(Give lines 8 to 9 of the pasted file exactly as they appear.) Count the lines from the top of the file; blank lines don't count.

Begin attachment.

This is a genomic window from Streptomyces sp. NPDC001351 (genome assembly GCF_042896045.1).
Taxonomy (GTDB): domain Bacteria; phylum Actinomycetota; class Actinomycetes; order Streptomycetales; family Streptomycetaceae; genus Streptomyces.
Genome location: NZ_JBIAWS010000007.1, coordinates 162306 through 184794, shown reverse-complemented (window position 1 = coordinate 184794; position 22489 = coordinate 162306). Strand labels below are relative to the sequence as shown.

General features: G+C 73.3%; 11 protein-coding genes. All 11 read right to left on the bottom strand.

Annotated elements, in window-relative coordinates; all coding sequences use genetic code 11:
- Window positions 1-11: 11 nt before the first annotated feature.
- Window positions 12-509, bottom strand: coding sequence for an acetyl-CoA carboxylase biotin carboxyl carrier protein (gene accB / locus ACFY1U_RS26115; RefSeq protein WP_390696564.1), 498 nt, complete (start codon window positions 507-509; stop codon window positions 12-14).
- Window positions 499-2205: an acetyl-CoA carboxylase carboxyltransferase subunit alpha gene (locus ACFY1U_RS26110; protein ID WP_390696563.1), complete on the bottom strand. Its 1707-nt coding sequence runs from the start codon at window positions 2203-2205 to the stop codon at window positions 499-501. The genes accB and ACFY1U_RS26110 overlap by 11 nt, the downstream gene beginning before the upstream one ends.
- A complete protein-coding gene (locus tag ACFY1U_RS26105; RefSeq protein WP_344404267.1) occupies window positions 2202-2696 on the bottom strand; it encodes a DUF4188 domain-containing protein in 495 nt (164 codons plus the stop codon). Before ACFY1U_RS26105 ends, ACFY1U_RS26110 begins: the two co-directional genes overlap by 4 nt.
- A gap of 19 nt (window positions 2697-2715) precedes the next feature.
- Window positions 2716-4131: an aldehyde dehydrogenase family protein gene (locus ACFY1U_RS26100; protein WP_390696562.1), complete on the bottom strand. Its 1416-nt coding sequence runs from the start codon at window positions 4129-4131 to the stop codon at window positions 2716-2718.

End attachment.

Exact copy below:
- Window positions 499-2205: an acetyl-CoA carboxylase carboxyltransferase subunit alpha gene (locus ACFY1U_RS26110; protein ID WP_390696563.1), complete on the bottom strand. Its 1707-nt coding sequence runs from the start codon at window positions 2203-2205 to the stop codon at window positions 499-501. The genes accB and ACFY1U_RS26110 overlap by 11 nt, the downstream gene beginning before the upstream one ends.
- A complete protein-coding gene (locus tag ACFY1U_RS26105; RefSeq protein WP_344404267.1) occupies window positions 2202-2696 on the bottom strand; it encodes a DUF4188 domain-containing protein in 495 nt (164 codons plus the stop codon). Before ACFY1U_RS26105 ends, ACFY1U_RS26110 begins: the two co-directional genes overlap by 4 nt.